A Moonshiner's Sad Fate. Slaven Arrested.

On last Saturday night Ham. Collins, a resident of Pocahontas county, W.Va . and a noted moonshiner, was shot and instantly killed, by Charles Slaven, on the S. & P. road, on the eastern slope of Cheat Mountain, Pocahontas county, W. Va.

The facts related to us by one of the jury of inquest, are about these: Ham. Collins, Peter Kramer and a boy by the name of Collins were returning from Beverly, and among the purchases of the day, was a five gallon keg of whiskey, of which they had been partaking freely. They passed the Cheat Bridge Lumber camp about dark and had not gone far when Jasper Varner, who had been working at the camp and was going home, overtook them. Ham. Collins and Varner were walking together behind the wagon, when Collins, without any provocation, knocked Varner down and jumped on him. After being badly used up Varner was released and with great difficulty made his way toward home.

Chas. Slaven, who lives four or five hundred yards from the scene of the conflict, had retired, but on hearing an unusual disturbance, went to the door to investigate. He heard voices among which he thought he recognized his brother's, Gratz Slaven, whose residence is not far where the fight occurred. He went back into the house and told a young man by the name of Houchin, who was boarding with him, that he feared his brother Gratz was in trouble, and he was going to see about it. He dressed, armed himself with a Winchester rifle, and in the company of Mr. Houchin, started out upon what resulted in a bloody mission. They first came across Varner, who was covered with blood. His condition was such that he could not make any reply to the questions they asked him. They went on until they met Hum Collins. Slaven asked him the cause of the disturbance and Collins replied that he and Jasper Varner had a fight. At this time Kramer came up and asked Slaven if he wanted to take it up for Varner. Slaven replied that he wasn't after anything of the kind, but wanted to know where his brother was. Kramer did not answer his question but asked him repeatedly if he wanted to do Varner's fighting, when finally Slaven told him that if nothing else would do he would take it up for Varner, and raised his gun to strike Kramer. As he drew the gun back, Ham Collins and young Collins grabbed it and tried to take it away from him. Slaven succeeded in freeing the gun from their grasp when Collins pulled something from his coat pocket, with the remark that he would kill Slaven, and at the same time advanced and struck at him. In order to get out of his reach Slaven jumped over the embankment of the road, turning quickly and fired twice, both shots taking effect in Collins' body, producing instant death.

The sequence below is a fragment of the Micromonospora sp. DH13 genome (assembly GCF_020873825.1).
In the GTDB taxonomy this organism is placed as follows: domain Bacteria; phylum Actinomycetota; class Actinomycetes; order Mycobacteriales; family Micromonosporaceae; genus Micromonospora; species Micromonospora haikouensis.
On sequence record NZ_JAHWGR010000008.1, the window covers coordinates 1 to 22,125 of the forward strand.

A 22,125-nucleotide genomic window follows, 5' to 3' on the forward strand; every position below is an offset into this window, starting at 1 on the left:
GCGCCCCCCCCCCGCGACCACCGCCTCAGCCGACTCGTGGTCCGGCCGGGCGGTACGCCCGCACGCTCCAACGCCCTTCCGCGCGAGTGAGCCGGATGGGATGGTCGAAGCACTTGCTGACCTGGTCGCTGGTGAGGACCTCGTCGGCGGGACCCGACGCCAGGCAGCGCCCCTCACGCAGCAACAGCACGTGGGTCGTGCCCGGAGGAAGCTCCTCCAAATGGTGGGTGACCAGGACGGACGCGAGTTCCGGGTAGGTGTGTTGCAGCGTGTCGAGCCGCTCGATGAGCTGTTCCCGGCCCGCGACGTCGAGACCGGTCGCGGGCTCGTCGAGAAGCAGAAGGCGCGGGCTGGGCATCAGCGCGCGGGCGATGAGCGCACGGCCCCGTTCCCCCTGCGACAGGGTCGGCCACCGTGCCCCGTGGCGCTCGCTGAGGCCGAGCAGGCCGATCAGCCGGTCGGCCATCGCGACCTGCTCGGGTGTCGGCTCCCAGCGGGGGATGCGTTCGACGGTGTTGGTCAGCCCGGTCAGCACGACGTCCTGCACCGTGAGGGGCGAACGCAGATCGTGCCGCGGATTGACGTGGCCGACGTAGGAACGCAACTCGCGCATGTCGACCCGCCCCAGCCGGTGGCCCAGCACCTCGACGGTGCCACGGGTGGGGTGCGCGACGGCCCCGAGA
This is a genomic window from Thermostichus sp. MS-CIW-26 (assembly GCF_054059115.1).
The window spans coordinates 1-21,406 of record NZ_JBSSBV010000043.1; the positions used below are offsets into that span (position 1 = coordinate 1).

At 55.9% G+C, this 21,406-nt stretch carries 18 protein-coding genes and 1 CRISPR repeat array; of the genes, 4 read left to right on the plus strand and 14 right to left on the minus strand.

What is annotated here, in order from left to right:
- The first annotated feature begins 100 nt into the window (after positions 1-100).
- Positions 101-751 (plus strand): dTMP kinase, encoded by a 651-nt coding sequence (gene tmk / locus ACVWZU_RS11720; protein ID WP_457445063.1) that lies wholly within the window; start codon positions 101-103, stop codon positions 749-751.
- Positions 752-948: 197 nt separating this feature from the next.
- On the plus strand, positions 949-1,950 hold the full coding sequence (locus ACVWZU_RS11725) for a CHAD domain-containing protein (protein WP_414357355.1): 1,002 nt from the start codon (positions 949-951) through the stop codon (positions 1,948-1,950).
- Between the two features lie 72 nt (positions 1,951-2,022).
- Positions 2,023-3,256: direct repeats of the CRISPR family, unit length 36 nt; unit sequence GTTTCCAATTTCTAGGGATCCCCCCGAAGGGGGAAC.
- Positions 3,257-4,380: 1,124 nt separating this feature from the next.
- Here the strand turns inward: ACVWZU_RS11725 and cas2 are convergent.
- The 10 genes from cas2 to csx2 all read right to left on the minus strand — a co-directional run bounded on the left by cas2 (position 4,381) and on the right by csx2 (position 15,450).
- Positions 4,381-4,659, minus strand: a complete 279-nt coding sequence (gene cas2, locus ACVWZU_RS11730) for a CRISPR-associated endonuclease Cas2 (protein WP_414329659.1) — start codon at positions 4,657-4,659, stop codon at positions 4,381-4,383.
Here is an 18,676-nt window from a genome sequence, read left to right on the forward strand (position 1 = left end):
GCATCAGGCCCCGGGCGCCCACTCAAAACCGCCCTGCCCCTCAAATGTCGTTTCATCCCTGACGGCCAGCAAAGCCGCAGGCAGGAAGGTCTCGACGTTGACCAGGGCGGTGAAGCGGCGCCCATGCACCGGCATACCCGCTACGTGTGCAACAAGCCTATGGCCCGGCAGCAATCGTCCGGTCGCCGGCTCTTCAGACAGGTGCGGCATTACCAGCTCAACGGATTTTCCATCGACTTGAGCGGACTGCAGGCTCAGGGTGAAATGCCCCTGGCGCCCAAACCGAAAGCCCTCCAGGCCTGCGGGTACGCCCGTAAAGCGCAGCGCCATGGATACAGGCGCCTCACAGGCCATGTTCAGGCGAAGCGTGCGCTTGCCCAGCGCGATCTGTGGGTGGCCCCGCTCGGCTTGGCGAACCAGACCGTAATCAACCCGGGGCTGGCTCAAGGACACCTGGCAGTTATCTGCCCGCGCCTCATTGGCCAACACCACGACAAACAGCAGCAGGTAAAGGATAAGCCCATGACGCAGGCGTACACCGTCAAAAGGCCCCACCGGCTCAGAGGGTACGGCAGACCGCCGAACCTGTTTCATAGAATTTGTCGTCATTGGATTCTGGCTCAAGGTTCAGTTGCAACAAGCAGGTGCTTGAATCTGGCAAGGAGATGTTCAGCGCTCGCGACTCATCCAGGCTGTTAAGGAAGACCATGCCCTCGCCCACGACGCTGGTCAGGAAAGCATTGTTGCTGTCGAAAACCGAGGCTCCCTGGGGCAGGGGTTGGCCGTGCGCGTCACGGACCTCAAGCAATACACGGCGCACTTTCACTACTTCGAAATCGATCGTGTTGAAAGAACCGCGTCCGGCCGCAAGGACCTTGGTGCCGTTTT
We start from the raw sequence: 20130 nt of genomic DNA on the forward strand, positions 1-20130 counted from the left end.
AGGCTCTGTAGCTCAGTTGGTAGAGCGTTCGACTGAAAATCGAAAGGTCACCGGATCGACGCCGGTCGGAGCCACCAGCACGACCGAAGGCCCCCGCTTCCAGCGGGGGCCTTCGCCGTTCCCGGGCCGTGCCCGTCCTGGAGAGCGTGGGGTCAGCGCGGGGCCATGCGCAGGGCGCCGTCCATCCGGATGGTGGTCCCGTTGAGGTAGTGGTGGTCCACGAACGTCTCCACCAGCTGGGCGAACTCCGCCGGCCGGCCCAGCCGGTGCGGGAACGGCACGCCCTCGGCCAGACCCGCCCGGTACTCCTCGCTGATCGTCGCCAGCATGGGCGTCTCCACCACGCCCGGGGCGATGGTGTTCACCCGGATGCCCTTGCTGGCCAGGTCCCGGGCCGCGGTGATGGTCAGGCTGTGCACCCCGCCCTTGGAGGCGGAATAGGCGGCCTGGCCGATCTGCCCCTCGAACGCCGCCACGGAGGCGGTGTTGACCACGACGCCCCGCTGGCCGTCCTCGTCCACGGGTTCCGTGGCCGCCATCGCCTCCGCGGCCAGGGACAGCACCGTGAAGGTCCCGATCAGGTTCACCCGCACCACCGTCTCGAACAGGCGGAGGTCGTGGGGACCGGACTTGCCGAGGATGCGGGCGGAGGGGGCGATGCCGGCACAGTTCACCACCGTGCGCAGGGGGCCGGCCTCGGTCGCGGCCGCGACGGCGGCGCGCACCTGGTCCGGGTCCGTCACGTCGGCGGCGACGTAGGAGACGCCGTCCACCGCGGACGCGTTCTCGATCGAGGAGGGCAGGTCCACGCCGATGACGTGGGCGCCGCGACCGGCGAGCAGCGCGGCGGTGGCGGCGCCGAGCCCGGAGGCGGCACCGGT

Kramer went to a Justice of Pocahontas county and swore out a warrant, upon which Slaven was promptly arrested and lodged in the county jail at Marlinton. Collins was past middle age, and had been looked upon for several years as a desperate character. He has had many races with the Revenue officers who sought his arrest on repeated charges of moonshining, which he carried on to a considerable extent in the mountains of W. Va. It is stated that he has killed one man.

Charles Slaven is a young married man with a small family.

Highland Recorder (Monterey, Virginia), March 8, 1895.